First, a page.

ca 1930-35. An evocative New York street scene, typical of Groth's social-realist work of the Depression era. Though best remembered as a wartime sketch-artist and book illustrator (he produced a number of titles for The Limited Editions Club, including the widely-praised LEC edition of Erich Maria Remarque's All Quiet on the Western Front ), Groth began his career as a printmaker and cartoonist very much in the social-realist mold, publishing some of his earliest work in such left-wing forums as The New Masses and PM. He was also the first Art Director at Esquire, which was founded in 1933. Groth's mastery as a printmaker is on display in these early works, which manage to convey a simultaneous sense of urgency and delicacy which would become the hallmark of his battlefield sketches made during WW2 and the Korean War.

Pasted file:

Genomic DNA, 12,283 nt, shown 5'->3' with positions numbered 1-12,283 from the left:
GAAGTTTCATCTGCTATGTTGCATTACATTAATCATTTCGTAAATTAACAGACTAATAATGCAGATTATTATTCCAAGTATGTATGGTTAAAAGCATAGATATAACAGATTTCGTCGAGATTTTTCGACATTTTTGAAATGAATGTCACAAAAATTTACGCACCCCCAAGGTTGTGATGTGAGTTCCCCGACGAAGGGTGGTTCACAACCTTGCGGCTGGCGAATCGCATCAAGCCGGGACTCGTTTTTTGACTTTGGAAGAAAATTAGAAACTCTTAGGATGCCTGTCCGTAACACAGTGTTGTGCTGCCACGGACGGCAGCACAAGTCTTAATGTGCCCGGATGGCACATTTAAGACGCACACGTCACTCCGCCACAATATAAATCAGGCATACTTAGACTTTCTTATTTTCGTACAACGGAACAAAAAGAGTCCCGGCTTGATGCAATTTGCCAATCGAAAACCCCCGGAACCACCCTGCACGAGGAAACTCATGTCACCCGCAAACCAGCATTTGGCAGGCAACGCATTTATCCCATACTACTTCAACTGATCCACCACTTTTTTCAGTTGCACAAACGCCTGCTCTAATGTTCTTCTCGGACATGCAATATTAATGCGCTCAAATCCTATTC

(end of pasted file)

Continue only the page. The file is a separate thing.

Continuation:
Groth's Depression-era work has remained scarce in the marketplace, with only a few examples of his social-realist prints at auction in the past twenty years. The current example is from Groth's personal archive, which we acquired in 2013. Original drypoint etching. Sheet size 22.5cm x 29.5cm (ca 9" x 11-1/2"); image area 18cm x 24.5cm. Signed in plate, lower right; titled and signed in pencil in lower margin. No edition stated (artist's proof?). Very faint soiling at margins; Near Fine.